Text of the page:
Battery powered equipment-the future of the construction industry

Battery powered equipment-the future of the construction industry
pbctoday.co.uk

The market share of cordless battery powered equipment is rising as it is increasingly favoured over its petrol engine counterpart. There are several factors contributing to this trend from improvements to the user’s experience during operation to the benefits that come with a battery’s design.

 

For example, the battery management system (BMS) found in premium Lithium-ion batteries plays a crucial role in protecting the health and safety of both the user and the battery itself, ultimately reducing risk. Attached to the battery within the battery casing, a BMS is constantly able to run diagnostics on the internal mechanisms of a battery. Data can be recorded and relayed to the user on different elements including temperature, charging speed, and charge status. Combined the statistics collated by the BMS can ensure the safety of the battery for the user and protect the battery health.

 

Why use battery power in construction equipment?

 

Historically, petrol and mains-powered machinery has been the fuel of choice in the construction industry as there has been no viable challenger to the status quo. However, recently there has been a significant shift in preference across the construction sector as Lithium-ion battery-powered machinery gains pace as the choice of power worldwide. This shift has occurred for several reasons which can be attributed to three categories: noise; vibration; and emissions.

 

Noise pollution

 

 

The World Health Organisation considers noise to be second only to air quality as the largest environmental cause of health problems, particularly prolonged exposure. Not only this, but continual noise can impact concentration and make it harder to hear directions or warnings leading to more on-site accidents.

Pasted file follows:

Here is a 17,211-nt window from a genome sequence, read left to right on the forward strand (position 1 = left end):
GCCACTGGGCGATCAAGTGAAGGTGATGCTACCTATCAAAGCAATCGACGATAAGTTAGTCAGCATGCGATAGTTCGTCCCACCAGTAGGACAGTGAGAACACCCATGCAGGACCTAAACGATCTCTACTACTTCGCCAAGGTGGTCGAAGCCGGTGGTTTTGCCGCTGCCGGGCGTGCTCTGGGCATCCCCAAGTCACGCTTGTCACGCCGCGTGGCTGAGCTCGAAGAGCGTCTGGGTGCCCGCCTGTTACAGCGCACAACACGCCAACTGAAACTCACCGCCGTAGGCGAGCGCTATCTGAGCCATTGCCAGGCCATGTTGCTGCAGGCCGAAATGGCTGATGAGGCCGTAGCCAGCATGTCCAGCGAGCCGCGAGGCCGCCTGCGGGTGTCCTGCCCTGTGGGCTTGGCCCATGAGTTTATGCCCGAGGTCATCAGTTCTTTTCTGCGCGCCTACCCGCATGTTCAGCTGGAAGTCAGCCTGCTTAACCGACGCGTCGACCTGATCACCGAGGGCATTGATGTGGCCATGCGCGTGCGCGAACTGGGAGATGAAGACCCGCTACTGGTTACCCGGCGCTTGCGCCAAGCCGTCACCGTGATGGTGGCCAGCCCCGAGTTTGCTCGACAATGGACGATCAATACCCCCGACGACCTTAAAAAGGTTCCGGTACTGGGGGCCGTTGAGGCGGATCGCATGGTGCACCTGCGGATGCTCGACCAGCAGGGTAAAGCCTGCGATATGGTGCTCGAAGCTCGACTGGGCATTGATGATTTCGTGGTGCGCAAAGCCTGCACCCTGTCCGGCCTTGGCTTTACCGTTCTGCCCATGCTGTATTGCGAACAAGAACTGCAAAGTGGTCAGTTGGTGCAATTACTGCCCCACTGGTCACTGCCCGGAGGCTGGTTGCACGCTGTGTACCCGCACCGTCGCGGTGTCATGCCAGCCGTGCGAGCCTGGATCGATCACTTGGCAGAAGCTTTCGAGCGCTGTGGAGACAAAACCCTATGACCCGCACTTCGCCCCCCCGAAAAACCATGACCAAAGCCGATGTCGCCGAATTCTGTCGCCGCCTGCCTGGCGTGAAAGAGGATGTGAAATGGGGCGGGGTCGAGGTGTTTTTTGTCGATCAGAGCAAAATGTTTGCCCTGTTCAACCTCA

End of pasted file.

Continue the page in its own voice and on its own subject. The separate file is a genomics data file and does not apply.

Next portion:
Depending on the type of equipment, batteries can create a near silent operating environment. The reduction of noise helps to support the user’s experience by eliminating the need for hearing protection whilst simultaneously reducing the noise impact on the local surroundings. The lower noise levels of battery powered equipment also means that work can be performed during ‘off hours’ in quiet or sensitive environments like hospitals, elder care facilities, or residences. Petrol powered equipment is likely to be prohibited in these areas due to the vast noise levels associated with such equipment. The added noise reduces the operating hours that can be used on site, particular in the early mornings.

 

Vibration

 

Whilst there is often a significant reduction in sound pressure in decibels when using battery-powered equipment, there is also likely to be a reduction in harsh operation of the equipment. In general, battery powered outdoor power equipment vibrates at a decreased level when compared to petrol powered equivalents. This is partly because cordless battery-powered machines do not require a combustion engine to deliver the same productivity. By switching to battery power, user experience can be enhanced as the vibration has less of an impact on the user. This enables the user to work more comfortably and for longer periods of time, thus improving productivity.

 

Emissions